Product Liability & Penal Consequences: The New Act has introduced the concept of product liability and brings within its scope, the product manufacturer, product service provider and product seller, for any claim for compensation. The term ‘product seller’ is defined to include a person who is involved in placing the product for a commercial purpose and as such would include e-commerce platforms as well. The defense that e-commerce platforms merely act as ‘platforms’ or ‘aggregators’ will not be accepted. There are increased liability risks for manufacturers as compared to product service providers and product sellers, considering that under the New Act, manufacturers will be liable in product liability action even where he proves that he was not negligent or fraudulent in making the express warranty of a product. Certain exceptions have been provided under the New Act from liability claims, such as, that the product seller will not be liable where the product has been misused, altered or modified.

Unfair Trade Practices: The New Act introduces a specific broad definition of Unfair Trade Practices, which also includes sharing of personal information given by the consumer in confidence, unless such disclosure is made in accordance with the provisions of any other law.

Penalties for Misleading Advertisement: The CCPA may impose a penalty of up to INR 1,000,000 (Indian Rupees One Million) on a manufacturer or an endorser, for a false or misleading advertisement. The CCPA may also sentence them to imprisonment for up to 2 (two) years for the same.  In case of a subsequent offence, the fine may extend to INR 5,000,000 (Indian Rupees Five Million) and imprisonment of up to 5 (five) years. The CCPA can also prohibit the endorser of a misleading advertisement from endorsing that particular product or service for a period of up to 1 (one) year. For every subsequent offence, the period of prohibition may extend to 3 (three) years.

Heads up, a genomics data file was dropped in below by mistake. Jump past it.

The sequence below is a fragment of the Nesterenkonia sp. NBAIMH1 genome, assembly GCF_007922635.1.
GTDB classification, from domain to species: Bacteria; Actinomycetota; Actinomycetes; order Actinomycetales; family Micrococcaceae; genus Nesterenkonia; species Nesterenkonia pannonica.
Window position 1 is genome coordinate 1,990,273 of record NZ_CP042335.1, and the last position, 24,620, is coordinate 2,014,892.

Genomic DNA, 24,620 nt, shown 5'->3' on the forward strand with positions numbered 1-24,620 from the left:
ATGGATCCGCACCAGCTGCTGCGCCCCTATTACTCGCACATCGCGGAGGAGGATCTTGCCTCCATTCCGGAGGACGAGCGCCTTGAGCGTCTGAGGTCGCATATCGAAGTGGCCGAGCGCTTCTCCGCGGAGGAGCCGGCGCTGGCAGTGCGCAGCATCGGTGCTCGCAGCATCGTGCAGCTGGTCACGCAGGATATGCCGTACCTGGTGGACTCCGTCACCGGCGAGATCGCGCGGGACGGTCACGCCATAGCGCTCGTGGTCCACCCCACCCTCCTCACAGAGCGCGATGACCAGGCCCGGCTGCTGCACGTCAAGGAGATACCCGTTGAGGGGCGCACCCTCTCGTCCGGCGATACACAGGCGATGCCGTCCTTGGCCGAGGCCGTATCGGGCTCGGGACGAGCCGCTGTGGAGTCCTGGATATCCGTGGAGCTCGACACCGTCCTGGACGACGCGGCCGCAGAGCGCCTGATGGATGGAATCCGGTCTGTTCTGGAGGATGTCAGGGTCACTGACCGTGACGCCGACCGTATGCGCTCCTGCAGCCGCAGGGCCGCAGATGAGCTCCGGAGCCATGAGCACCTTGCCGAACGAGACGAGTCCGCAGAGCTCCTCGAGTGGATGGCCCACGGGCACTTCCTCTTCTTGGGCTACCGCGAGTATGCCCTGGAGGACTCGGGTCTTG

The New Act fixes liability on endorsers considering that there have been numerous instances in the recent past where consumers have fallen prey to unfair trade practices under the influence of celebrities acting as brand ambassadors. In such cases, it becomes important for the endorser to take the onus and exercise due diligence to verify the veracity of the claims made in the advertisement to refute liability claims.

Provision for Alternate Dispute Resolution: The New Act provides for mediation as an Alternate Dispute Resolution mechanism, making the process of dispute adjudication simpler and quicker. This will help with the speedier resolution of disputes and reduce pressure on consumer courts, who already have numerous cases pending before them.

With the New Act all set to become the law, gone are the days, where the ‘consumer was asked to beware’. A consumer is now the one who assumes to be treated like a King. Hence, it is important for consumer driven businesses (such as, retail, e-commerce) to be mindful of the changes in the legal landscape and have robust policies dealing with consumer redressal in place. Consumer driven businesses must also strive to take extra precautions against unfair trade practices and unethical business practices.

  • Stuti Galiya (Counsel)